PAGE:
Collier Row

Collier Row, Havering

The northernmost extent of Romford’s mini-conurbation, with green-belt parks and farmland on most sides


Simplified map of Collier Row and neighbouring localities
Simplified map of Collier Row

Colliers were active here in the 15th and 16th centuries. These were charcoal burners, not miners, making their living from the forest that covered most of the manor of Gobions, also known as Uphavering. A manor house called Great Gobions lay on the south side of Collier Row Common, while another house called Gobions stood on the common’s east side.

The hamlet of Collier Row had 56 houses in 1670 and five inns were recorded a century later. The common land was enclosed in 1814 and a new road replaced an old track leading to Noak Hill. During the agrarian boom of the mid-19th century, many farmhouses were built or rebuilt and the opening of Romford station attracted some wealthy Londoners. A mission church was built for the village in the 1880s.

Until the opening of Eastern Avenue in 1925, Collier Row remained a rural village, surrounded by fields of clover and hay.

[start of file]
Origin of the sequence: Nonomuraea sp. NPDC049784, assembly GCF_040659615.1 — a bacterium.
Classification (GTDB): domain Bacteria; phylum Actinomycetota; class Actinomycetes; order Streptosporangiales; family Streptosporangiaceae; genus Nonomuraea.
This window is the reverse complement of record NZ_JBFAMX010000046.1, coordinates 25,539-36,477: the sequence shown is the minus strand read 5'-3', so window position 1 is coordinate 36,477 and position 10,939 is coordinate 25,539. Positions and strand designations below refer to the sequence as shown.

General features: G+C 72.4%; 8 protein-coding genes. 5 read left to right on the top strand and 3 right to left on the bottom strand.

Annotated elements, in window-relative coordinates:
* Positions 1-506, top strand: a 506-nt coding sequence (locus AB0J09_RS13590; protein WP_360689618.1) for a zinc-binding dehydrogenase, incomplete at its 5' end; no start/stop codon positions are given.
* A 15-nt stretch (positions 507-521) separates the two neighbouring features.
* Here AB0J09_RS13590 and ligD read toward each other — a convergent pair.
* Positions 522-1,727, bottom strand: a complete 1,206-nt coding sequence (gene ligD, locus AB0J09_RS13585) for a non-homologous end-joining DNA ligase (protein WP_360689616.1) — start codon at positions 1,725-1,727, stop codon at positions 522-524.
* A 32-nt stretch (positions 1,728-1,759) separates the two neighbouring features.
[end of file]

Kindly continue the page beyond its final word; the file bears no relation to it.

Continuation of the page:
Improved access to London, combined with the outward growth of Romford, was the impetus for a major programme of specu­lative construction that lasted until after the outbreak of the Second World War.

A shopping centre was provided at the top of Collier Row Road (shown below in Street View), with a cinema that did not survive the advent of television – and is now a Tesco Metro. In response to the area’s explosive growth, two more Anglican churches were built before and after the Second World War and Corpus Christi Roman Catholic church opened in 1965.

Very few residents of Collier Row come from ethnic minor­ities and the educa­tional standards agency Ofsted has commented of one local school that its pupils “are not well enough prepared for life in contem­porary multi­cul­tural British society.”

Postcode areas: Romford RM5 and RM7
Further reading: Brian Evans, Romford, Collier Row and Gidea Park, Phillimore, 1994